Does that mean I can publish a copy of the King James Bible, co-authored and edited by Celina Summers? How about the collected works of Dickens? That sounds good, right? — Oliver Twist by Charles Dickens and Celina Summers.
"Please, sir, can I have more (content farmers and spammers "publishing" books on Kindle)?"
That was my original content. Don't steal it — now it's mine. (I thought the parentheses were a nice touch.)
Content farmers and spammers, who are uploading tens of Kindle books per day, are making money through self-publishing platforms without supervision, content screening or plagiarism protocols. And then Amazon wonders why people get upset when they get suckered in. What makes this important for the author is fairly obvious. The Alice in Wonderland version I just paid 99 cents for? It's currently ranked 43 in Kindle Store > Kindle eBooks > Fiction > Children's Fiction > Literature > Classics and #83 in Kindle Store > Kindle eBooks > Children's eBooks > Fairy Tales, Folk Tales & Myths.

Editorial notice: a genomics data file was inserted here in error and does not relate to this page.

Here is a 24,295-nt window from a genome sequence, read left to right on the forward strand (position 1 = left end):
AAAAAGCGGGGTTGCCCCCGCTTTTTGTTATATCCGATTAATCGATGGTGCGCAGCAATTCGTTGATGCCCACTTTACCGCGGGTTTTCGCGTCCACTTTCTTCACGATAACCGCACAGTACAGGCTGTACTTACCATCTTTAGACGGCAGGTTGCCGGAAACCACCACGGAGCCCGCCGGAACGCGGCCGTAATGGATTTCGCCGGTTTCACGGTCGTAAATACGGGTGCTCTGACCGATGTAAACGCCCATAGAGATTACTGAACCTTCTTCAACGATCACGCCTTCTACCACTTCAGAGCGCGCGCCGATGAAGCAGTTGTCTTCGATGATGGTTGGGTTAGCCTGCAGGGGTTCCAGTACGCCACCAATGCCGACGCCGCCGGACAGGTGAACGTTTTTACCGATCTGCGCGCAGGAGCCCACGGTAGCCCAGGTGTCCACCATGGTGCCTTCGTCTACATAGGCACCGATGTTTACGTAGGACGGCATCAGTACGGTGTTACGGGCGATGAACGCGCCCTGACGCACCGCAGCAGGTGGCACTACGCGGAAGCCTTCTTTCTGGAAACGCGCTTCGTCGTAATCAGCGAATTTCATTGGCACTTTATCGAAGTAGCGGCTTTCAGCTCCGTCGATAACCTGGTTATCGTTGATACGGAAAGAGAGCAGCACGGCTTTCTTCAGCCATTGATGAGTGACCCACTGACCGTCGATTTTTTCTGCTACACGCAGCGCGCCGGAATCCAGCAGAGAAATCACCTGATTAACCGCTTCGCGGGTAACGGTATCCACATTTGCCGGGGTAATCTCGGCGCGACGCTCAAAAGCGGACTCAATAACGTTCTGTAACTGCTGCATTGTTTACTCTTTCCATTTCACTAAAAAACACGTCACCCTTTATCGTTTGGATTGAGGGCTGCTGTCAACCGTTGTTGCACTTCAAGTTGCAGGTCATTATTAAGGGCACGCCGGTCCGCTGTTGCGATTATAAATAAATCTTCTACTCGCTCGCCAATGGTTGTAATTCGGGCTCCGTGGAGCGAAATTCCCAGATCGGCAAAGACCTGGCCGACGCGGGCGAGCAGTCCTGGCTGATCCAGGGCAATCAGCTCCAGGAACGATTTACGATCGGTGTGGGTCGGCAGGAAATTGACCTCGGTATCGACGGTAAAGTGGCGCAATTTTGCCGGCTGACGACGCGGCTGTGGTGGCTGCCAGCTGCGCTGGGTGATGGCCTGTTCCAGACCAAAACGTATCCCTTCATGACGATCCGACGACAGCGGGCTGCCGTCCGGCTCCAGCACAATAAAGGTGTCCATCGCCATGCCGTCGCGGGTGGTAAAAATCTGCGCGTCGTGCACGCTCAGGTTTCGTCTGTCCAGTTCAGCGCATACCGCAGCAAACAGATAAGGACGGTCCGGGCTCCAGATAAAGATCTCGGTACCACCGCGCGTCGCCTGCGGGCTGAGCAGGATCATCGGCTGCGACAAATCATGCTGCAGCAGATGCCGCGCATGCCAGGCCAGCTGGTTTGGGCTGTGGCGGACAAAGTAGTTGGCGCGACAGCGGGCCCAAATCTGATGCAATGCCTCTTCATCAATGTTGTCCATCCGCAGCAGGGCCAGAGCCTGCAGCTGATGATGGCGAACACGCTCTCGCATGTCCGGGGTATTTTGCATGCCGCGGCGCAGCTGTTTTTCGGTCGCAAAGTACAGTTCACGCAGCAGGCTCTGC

Yep. Ranked that high, and it's not a real book. If that doesn't emphasize the inroads spammers have made into Amazon, I don't know what does. Writers, books like this are why your book can't be found. And until Amazon and other third party sites start to regulate themselves, this trend will continue.
So instead of sending your hard-earned money off to Amazon for a content farmer to turn into the udders of his cash cow, do yourself a favor. Shayne Parkinson, the author whose book Sentence of Marriage was plagiarized and sold under a different author's name, is offering that book for free on Amazon. Get that for your Kindle, and leave the spammer — and Amazon — out of the loop.
And that's the only sales link I'm going to post in this article. I don't even know Shayne, but she deserves better than being victimized by plagiarists.